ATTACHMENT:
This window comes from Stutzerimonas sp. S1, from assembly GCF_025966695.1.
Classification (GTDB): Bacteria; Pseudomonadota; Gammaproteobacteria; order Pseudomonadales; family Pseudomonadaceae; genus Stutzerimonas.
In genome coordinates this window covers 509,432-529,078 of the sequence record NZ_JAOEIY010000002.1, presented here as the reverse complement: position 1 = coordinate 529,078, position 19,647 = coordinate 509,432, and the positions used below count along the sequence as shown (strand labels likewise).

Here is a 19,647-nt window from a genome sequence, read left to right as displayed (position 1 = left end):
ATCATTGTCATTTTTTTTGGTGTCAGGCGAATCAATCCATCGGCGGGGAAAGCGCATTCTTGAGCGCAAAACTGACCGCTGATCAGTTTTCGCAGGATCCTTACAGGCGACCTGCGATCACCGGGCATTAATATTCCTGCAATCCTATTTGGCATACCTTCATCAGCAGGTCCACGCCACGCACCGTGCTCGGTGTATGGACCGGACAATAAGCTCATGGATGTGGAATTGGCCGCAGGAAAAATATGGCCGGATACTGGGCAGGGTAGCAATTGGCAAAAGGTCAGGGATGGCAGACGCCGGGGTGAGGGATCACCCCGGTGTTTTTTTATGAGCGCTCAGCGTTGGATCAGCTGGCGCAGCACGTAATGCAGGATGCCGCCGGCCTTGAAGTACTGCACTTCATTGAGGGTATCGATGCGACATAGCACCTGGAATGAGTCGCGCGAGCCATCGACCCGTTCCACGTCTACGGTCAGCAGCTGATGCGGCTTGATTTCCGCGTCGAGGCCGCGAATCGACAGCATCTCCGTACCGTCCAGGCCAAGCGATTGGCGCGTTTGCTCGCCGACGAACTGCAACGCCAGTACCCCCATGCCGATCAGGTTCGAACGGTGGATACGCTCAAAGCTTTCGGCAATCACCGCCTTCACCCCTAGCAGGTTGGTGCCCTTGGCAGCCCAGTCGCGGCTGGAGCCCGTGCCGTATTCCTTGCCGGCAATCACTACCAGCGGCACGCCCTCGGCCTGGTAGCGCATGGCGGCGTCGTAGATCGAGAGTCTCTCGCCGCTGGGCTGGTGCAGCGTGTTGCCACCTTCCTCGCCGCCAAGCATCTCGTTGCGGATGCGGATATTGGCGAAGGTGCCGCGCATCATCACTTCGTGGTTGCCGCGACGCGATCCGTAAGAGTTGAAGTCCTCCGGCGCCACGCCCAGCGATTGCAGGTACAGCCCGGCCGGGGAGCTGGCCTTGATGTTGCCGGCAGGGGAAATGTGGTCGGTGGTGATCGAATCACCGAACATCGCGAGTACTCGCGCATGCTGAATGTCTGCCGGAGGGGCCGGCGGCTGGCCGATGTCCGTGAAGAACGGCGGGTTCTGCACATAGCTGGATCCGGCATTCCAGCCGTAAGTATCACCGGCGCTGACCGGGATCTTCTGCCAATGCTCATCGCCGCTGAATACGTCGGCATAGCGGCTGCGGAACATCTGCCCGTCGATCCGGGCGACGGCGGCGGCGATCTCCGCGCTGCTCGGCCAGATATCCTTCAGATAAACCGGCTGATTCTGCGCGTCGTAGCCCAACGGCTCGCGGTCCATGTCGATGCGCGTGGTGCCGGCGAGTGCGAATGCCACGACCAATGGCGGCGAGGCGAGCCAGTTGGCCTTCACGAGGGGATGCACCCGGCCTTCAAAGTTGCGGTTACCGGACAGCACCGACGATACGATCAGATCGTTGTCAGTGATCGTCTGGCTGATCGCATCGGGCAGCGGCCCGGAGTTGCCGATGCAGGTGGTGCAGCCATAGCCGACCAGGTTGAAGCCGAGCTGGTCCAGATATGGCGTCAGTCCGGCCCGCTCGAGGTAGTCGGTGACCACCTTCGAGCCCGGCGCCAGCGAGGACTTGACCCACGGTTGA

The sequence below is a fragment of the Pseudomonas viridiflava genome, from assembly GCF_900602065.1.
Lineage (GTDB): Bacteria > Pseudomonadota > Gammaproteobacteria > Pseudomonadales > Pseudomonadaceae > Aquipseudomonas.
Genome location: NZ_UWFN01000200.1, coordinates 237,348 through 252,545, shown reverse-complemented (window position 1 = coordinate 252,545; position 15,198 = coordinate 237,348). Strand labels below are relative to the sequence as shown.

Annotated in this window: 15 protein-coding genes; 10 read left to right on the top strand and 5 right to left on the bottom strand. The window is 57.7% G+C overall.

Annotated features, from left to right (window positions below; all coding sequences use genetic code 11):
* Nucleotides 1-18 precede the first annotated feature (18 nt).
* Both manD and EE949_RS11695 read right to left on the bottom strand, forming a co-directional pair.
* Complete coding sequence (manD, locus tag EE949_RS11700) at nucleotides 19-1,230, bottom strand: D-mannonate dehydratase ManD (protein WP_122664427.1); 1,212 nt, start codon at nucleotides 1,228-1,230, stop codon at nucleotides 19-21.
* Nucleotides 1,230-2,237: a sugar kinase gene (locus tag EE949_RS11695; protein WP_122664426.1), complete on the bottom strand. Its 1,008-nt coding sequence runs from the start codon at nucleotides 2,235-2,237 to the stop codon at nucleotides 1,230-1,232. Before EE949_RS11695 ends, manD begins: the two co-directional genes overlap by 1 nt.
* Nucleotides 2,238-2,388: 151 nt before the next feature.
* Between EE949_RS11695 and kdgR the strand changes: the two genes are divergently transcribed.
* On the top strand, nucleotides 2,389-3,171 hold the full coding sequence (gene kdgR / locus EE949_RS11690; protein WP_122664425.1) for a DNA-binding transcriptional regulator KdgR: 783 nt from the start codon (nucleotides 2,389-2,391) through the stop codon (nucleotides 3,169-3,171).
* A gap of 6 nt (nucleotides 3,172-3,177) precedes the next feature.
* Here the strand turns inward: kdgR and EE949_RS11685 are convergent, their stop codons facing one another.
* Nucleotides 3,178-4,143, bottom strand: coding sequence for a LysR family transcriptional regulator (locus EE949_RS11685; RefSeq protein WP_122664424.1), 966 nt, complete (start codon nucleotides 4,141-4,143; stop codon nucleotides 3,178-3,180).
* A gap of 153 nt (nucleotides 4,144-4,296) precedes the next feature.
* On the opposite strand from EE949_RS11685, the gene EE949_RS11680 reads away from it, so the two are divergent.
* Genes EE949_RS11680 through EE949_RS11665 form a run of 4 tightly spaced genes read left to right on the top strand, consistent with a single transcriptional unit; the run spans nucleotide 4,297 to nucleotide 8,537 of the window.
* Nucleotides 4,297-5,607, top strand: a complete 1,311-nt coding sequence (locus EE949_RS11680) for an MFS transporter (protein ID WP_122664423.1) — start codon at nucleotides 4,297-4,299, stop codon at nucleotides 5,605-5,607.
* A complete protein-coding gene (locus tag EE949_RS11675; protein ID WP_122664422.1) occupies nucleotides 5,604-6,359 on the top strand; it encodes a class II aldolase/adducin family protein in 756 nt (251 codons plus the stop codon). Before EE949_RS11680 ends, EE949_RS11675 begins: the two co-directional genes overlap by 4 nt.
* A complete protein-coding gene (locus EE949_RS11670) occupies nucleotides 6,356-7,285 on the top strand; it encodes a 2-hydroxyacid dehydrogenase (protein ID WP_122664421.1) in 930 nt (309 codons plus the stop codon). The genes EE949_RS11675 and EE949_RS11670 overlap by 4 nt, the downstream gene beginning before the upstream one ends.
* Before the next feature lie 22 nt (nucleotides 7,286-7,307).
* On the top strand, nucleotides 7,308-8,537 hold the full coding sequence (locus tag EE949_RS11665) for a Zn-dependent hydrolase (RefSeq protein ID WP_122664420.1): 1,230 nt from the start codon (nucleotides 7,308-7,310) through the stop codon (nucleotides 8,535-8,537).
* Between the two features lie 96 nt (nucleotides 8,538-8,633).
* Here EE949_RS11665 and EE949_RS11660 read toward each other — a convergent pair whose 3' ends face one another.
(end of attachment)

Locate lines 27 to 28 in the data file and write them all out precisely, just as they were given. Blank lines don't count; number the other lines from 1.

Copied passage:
* Before the next feature lie 22 nt (nucleotides 7,286-7,307).
* On the top strand, nucleotides 7,308-8,537 hold the full coding sequence (locus tag EE949_RS11665) for a Zn-dependent hydrolase (RefSeq protein ID WP_122664420.1): 1,230 nt from the start codon (nucleotides 7,308-7,310) through the stop codon (nucleotides 8,535-8,537).